Empower Your Wallet, One Healthcare Expense at a Time

Enroll in health or dependent care reimbursement accounts during Open Enrollment this fall

Reimbursement accounts have helped Kiyona Wadsworth, left, and Andy Scott one expense at a time.
Duke Children's Hospital pharmacy tech Kiyona Wadsworth, left, with her daughter, Mckenzy. Photo courtesy of Kiyona Wadsworth.

“Being a single mother, you never know what expenses may pop up, when it comes to your child or even getting sick yourself,” she said. “It’s definitely a blessing to have that extra help.”

Are you facing dependent care or out-of-pocket health care costs? Duke’s health care and dependent care reimbursement accounts are designed to save you 30 cents, on average, for every dollar contributed to an account.

Contributions to accounts are automatically deducted from your pay and are not subject to federal or state taxes. You can only sign up or re-enroll during Open Enrollment, which starts on Oct. 16, or within 30 days of a qualifying life event such as marriage or birth of a child.

“The pre-tax savings stretches your money by reducing your taxable income,” said Saundra Daniels, plan manager for Duke Human Resources.

Here’s how the accounts work:

Health Care

Wadsworth, the pharmacy tech, was automatically enrolled in the health care reimbursement account through her Duke Basic medical plan when she joined Duke in 2020. To help offset higher out-of-pocket expenses of the Duke Basic plan, these members receive an annual contribution from Duke to their health care reimbursement account.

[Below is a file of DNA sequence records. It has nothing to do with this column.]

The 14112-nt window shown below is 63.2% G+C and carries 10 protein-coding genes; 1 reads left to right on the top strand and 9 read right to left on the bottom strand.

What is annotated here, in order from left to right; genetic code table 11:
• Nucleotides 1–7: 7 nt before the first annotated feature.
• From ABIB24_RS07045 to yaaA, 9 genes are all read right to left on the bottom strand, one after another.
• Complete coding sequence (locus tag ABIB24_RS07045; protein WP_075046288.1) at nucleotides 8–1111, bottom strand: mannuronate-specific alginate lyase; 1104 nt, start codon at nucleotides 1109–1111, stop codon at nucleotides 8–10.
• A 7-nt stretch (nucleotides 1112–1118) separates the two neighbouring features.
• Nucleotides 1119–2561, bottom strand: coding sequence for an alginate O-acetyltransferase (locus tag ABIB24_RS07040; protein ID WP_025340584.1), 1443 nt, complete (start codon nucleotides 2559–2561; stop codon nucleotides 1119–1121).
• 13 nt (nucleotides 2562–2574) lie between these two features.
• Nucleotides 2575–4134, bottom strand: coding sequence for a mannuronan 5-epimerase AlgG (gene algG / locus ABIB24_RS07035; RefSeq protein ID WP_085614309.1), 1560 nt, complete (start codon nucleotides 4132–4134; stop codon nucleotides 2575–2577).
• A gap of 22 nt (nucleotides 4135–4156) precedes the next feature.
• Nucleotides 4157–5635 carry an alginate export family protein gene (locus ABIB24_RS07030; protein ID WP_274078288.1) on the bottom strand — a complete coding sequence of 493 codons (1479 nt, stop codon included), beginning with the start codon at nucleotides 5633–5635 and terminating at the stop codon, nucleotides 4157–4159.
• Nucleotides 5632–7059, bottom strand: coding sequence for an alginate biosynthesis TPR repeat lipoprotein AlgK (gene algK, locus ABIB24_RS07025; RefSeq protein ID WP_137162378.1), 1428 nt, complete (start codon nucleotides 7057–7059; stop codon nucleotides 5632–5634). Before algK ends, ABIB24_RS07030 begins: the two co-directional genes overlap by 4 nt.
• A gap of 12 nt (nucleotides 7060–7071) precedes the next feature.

If you’re in one of Duke’s other medical plans – or not covered by a medical plan – you must sign up for a reimbursement account to be enrolled.

The maximum contribution you can make to any health care reimbursement account in 2023 is $3,050. The account can be used for eyeglasses, prescription medication, co-pays and deductibles and other out-of-pocket expenses. You’ll receive a health care card that works much the same way as a debit card for expenses at point of sale. Up to $610 of unused funds can be carried over into the 2024 plan year.

The Scott family on a summer adventure. Photo courtesy of Andy Scott.

Dependent Care

Over summers, Andy Scott and his wife have sent their daughters, Miriam, 11, and Ingrid, 8, to camp for art, sports and horseback riding.

Scott sets aside $5,000 pre-tax – the maximum annual contribution – from his pay each year through Duke’s dependent care reimbursement account. The dependent care account covers expenses for eligible day care, babysitters, and intersession camp, as well as dependent adult care during working hours for disabled spouses or parents who live
with the employee.

“The dependent care reimbursement account has been the most beneficial resource during my time at Duke because it has allowed me to plan for summer camps and after school programs apart from my take home pay, which is helpful to factor in a monthly budget,” said Scott, senior assistant director of special events for Alumni Engagement and Development.

Scott, who has been enrolled in the dependent care reimbursement account for at least eight years, has also used the account for daycare.

“For us,” he said, “it’s been a huge help.”

Discover how to save: hr.duke.edu/reimbursement.

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